1. Financial management: You have to track earnings and expenses, price your jobs accurately, manage your credit, know if you're earning enough to cover both business and personal expenses, make adjustments to become profitable and remain competitive-in other words, in the black and employed.
2. Marketing management: You have to market your services, even if through word of mouth. Do you give out cards, or refrigerator magnets? Do you set up a web site, or buy a listing in the Yellow Pages?
3. Human resource management: You may not think you have human resource management with only one employee-you-unless you suddenly decide you have a life, and you want to start taking personal time into account in setting hours of operation and days off, and then maybe you even want the business to provide your family with health insurance and paid time off for a vacation.
4. Strategic planning management comes in when you begin thinking about how your business will evolve over time to meet your goals, will you grow to add an employee, or partner with another handyman? Will you venture into a new service area, such as energy upgrades, or subcontract warranty services to another builder? Will you scale your systems for growth, or hunker down and simplify to stay small and profitable?
5. Production management is the one area most of us trained in simply by learning the trades; most builders know how to manage the job site, although we can always learn more, especially if we begin to hire others to do the work. Production management is all about managing the job site, or multiple jobs sites.
6. Operations management is another thing, it's about how your service is delivered, encompassing everything from who answers the phone to how jobs are bid and how proposals are delivered to the customer. Builders often expect this "job site," the coordination of businesses overall operations, to run themselves without a superintendant. This approach has another name, anarchy, and it generally does not work well. The operations superintendant, or operations manager, is often the comptroller in a small business, sometimes a spouse, or the Chief Operations Officer (COO) in a medium to large company.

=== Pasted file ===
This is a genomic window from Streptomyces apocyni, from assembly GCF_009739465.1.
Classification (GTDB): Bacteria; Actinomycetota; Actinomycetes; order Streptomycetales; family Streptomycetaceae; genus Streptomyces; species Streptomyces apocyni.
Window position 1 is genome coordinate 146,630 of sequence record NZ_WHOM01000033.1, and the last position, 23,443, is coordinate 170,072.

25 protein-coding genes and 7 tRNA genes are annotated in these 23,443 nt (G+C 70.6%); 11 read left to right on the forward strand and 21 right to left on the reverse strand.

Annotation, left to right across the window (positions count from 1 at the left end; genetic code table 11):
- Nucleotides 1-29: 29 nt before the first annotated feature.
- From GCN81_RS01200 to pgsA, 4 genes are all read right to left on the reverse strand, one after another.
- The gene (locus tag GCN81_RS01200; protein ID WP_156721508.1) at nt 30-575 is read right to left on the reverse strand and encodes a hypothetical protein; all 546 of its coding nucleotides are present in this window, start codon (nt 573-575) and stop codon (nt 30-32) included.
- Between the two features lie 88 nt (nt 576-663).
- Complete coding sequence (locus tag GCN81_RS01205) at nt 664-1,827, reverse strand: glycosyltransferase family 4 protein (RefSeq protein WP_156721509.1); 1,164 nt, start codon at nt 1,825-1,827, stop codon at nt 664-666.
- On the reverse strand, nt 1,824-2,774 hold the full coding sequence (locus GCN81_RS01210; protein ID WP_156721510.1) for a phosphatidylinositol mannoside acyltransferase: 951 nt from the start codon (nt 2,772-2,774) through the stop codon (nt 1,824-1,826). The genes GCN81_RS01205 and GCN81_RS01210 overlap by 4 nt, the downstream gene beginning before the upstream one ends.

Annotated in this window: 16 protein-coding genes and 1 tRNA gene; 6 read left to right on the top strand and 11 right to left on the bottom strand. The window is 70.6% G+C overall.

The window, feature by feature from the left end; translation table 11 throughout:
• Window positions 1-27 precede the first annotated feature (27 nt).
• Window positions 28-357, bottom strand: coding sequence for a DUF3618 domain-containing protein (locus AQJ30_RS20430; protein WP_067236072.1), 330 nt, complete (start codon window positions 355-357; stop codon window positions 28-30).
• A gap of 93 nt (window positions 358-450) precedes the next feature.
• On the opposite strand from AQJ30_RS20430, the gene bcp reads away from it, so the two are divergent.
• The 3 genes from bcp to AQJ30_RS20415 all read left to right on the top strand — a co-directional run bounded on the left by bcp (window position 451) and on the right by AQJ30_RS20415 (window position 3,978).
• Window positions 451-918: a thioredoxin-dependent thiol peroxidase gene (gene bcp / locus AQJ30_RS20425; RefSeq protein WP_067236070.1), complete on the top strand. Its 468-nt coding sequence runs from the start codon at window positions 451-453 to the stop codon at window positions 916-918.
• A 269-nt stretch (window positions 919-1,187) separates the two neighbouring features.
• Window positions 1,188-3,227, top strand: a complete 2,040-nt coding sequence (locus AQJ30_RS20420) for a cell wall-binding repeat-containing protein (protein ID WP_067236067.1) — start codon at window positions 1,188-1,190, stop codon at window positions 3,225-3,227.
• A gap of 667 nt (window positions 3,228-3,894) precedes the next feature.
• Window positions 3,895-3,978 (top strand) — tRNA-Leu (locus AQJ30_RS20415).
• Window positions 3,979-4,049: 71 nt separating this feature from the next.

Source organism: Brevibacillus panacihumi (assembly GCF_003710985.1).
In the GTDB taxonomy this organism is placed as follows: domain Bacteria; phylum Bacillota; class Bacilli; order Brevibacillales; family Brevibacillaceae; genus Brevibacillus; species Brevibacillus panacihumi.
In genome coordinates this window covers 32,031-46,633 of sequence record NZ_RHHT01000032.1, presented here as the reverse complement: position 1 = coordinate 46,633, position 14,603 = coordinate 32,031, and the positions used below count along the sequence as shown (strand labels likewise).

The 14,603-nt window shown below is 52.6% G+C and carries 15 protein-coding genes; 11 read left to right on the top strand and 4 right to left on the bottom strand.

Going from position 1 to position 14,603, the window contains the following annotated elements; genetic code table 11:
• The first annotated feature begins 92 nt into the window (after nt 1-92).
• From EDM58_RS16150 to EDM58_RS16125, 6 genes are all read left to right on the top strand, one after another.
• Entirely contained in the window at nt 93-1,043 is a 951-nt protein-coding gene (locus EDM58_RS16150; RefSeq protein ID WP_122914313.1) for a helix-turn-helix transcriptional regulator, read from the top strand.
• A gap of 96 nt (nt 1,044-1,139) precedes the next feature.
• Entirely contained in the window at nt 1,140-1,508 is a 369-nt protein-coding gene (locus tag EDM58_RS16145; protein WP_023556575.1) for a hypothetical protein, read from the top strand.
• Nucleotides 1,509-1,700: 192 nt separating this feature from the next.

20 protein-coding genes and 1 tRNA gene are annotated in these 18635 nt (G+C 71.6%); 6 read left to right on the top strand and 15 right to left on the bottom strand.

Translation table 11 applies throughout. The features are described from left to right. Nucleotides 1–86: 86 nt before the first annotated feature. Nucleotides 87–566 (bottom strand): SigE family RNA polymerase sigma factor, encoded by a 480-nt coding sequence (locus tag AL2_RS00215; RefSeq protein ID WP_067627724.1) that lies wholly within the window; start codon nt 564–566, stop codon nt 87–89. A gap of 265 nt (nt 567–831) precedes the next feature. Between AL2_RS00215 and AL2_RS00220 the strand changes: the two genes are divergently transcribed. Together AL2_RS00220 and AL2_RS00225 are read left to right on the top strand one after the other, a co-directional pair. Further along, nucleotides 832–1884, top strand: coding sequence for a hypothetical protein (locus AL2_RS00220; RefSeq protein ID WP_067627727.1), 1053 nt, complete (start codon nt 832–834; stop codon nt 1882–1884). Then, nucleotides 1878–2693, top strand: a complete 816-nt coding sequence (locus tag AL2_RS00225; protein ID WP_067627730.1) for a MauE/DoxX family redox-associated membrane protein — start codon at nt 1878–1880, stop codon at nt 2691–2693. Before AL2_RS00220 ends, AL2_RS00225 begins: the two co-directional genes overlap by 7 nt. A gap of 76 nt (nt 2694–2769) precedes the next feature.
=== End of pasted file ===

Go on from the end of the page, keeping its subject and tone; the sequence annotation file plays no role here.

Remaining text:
7. Service management is a part of operations, but focused on the customer experience, an area that builders both small and large often manage very poorly. This is where the company vision statement often comes in as a measure of success, are you delivering what you promise? If not, how can you do a better job of satisfying your customers?
8. Information technology management has to do with computers, yes, but it's fundamentally about how information, from phone numbers to tool shed inventory, and from to checkbook balances to historical cost data arekept and available for meaningful use. It's as simple as a rolodex or as complicated as a nationwide computer network. Someone needs to keep track of how you keep track of it all.
We could, and will, add to these eight business school divisions of management three others, ethics, ecology, and given the recent economic meltdown, crises management.
But to start, understanding the formal subdivisions of business management doesn't mean you have to make a simple operation complex, the knowledge just helps you think clearly about how and what to get organized--balancing the framework of your business over time into one, smoothly operating whole, in short, a real company.
During the next few months, I intend to bring these bring these eight aspects of management to life through interviews with executives from companies large enough to employ management personnel, and small companies with creative management-juggling strategies, and then to tease out the lessons that apply to any size business, even a company of one.
For more business insight, read the previous installments of the Self-Taught MBA.
posted in: Blogs, business, self-taught mba